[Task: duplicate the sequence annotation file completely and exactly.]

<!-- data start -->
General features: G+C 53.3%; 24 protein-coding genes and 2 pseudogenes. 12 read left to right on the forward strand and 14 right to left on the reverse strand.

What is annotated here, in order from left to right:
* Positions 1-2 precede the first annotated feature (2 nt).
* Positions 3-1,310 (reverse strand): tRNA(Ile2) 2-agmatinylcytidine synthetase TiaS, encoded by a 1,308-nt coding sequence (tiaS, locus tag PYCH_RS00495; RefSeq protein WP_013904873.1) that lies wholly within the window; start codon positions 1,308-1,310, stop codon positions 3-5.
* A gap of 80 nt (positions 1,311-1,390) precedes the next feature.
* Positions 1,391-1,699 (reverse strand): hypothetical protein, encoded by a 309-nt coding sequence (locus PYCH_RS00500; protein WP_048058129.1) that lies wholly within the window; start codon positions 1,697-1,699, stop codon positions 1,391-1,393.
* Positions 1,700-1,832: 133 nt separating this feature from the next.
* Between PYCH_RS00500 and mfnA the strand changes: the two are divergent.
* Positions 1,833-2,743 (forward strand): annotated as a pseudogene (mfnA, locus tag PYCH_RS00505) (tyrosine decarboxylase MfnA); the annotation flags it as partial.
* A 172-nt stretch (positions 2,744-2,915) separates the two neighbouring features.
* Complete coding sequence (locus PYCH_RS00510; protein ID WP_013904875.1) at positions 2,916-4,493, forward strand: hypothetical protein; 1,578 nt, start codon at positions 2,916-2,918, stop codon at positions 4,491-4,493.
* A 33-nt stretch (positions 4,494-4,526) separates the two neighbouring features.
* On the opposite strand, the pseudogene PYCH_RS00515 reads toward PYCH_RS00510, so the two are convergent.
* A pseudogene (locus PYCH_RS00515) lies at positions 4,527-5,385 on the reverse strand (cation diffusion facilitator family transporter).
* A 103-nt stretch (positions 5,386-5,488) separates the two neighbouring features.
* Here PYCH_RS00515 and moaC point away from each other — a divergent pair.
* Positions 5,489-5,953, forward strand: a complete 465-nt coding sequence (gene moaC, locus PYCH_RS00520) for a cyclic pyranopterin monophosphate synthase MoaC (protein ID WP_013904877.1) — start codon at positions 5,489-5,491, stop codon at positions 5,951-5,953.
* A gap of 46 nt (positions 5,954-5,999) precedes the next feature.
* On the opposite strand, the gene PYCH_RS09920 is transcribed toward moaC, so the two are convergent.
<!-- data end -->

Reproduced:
General features: G+C 53.3%; 24 protein-coding genes and 2 pseudogenes. 12 read left to right on the forward strand and 14 right to left on the reverse strand.

What is annotated here, in order from left to right:
* Positions 1-2 precede the first annotated feature (2 nt).
* Positions 3-1,310 (reverse strand): tRNA(Ile2) 2-agmatinylcytidine synthetase TiaS, encoded by a 1,308-nt coding sequence (tiaS, locus tag PYCH_RS00495; RefSeq protein WP_013904873.1) that lies wholly within the window; start codon positions 1,308-1,310, stop codon positions 3-5.
* A gap of 80 nt (positions 1,311-1,390) precedes the next feature.
* Positions 1,391-1,699 (reverse strand): hypothetical protein, encoded by a 309-nt coding sequence (locus PYCH_RS00500; protein WP_048058129.1) that lies wholly within the window; start codon positions 1,697-1,699, stop codon positions 1,391-1,393.
* Positions 1,700-1,832: 133 nt separating this feature from the next.
* Between PYCH_RS00500 and mfnA the strand changes: the two are divergent.
* Positions 1,833-2,743 (forward strand): annotated as a pseudogene (mfnA, locus tag PYCH_RS00505) (tyrosine decarboxylase MfnA); the annotation flags it as partial.
* A 172-nt stretch (positions 2,744-2,915) separates the two neighbouring features.
* Complete coding sequence (locus PYCH_RS00510; protein ID WP_013904875.1) at positions 2,916-4,493, forward strand: hypothetical protein; 1,578 nt, start codon at positions 2,916-2,918, stop codon at positions 4,491-4,493.
* A 33-nt stretch (positions 4,494-4,526) separates the two neighbouring features.
* On the opposite strand, the pseudogene PYCH_RS00515 reads toward PYCH_RS00510, so the two are convergent.
* A pseudogene (locus PYCH_RS00515) lies at positions 4,527-5,385 on the reverse strand (cation diffusion facilitator family transporter).
* A 103-nt stretch (positions 5,386-5,488) separates the two neighbouring features.
* Here PYCH_RS00515 and moaC point away from each other — a divergent pair.
* Positions 5,489-5,953, forward strand: a complete 465-nt coding sequence (gene moaC, locus PYCH_RS00520) for a cyclic pyranopterin monophosphate synthase MoaC (protein ID WP_013904877.1) — start codon at positions 5,489-5,491, stop codon at positions 5,951-5,953.
* A gap of 46 nt (positions 5,954-5,999) precedes the next feature.
* On the opposite strand, the gene PYCH_RS09920 is transcribed toward moaC, so the two are convergent.